Topicals consulted with London-based branding agency The Digital Fairy, which specialises in the aesthetic, and their product packaging is a grab bag of graphic design goodies: bubble and cursive lettering reminiscent of the Powerpuff Girls logo of the early aughts. Goodspeed said Y2K style is popular on TikTok and Depop (Depop’s chunky logo is itself a prime example) and is popular with Gen Z.
A 1970s feel is also becoming more common, including a warmer colour palette and heavily-serifed fonts like Cooper Black and Bookman Swash. Brands like cookware company Great Jones rely on the aesthetic and often use a less dense variation of those fonts to give them a contemporary feel.
Goodspeed said minimalism still has its uses, however.
“A brand is a kit of parts you supply people with — a logo, a type treatment, a colour palette, a set of illustrations — and those get sort of reshuffled all the time for different applications,” she said. “It's impossible to make a brand ultra-complex unless it's a very small brand with a really limited application.”
Thinking Beyond the Brand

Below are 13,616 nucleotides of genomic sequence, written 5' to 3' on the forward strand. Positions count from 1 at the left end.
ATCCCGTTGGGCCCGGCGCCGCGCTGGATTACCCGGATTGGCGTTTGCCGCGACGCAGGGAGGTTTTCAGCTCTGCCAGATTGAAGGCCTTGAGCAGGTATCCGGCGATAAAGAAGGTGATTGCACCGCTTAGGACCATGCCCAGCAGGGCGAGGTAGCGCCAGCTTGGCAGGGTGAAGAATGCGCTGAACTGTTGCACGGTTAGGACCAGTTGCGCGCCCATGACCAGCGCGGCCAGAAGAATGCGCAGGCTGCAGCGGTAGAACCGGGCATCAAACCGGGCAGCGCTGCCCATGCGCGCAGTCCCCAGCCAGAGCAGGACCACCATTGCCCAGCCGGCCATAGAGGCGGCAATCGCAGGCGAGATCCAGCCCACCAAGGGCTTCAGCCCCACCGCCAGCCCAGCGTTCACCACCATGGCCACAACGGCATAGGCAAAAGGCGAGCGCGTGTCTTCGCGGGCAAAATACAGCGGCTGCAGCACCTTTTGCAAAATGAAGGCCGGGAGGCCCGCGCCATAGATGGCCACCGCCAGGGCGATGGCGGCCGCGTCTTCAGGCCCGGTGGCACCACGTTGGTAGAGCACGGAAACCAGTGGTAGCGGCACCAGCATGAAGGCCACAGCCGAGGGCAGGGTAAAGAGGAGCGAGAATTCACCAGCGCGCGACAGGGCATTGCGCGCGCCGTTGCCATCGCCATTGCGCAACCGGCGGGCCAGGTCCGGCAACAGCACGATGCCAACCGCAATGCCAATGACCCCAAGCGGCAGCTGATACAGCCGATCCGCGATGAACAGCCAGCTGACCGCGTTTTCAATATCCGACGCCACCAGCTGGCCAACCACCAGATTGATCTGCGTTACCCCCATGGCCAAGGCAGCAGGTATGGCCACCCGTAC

Smith, of 2PM, said companies need to focus on creating standout products rather than on their branding, especially now that giant corporations are creating sub-brands that look exactly like their DTC competitors.
Target’s in-house lingerie brand Auden, for one, uses the slogan "more sizes for more bodies," a sentiment that would be equally at home on the website of any number of DTC competitors.
“These incumbents look just as good ... and make it just as easy for me to buy from them,” Smith said. “A lot of these cookie-cutter companies that don't have the fundamentals correct have a harder time scaling against traditional brands. It needs to be about loyalty to the product.”
Carlson of Rowing Blazers, said that by not sticking to the DTC rules, his company can be more flexible — collaborating with brands ranging from Lands' End to Fila to New York dim sum restaurant Nom Wah Tea Parlor. Sales have tripled year over year, he said.
“It's actually not because ‘oh we're just a blank canvas that can do a collaboration with anybody,’” Carlson said. “It's actually totally to the contrary: We have such a strong brand that we're able to do those partnerships that are high and low, traditional and much more avant-garde, and our brand remains strong and intact because the brand is so strong in the first place.”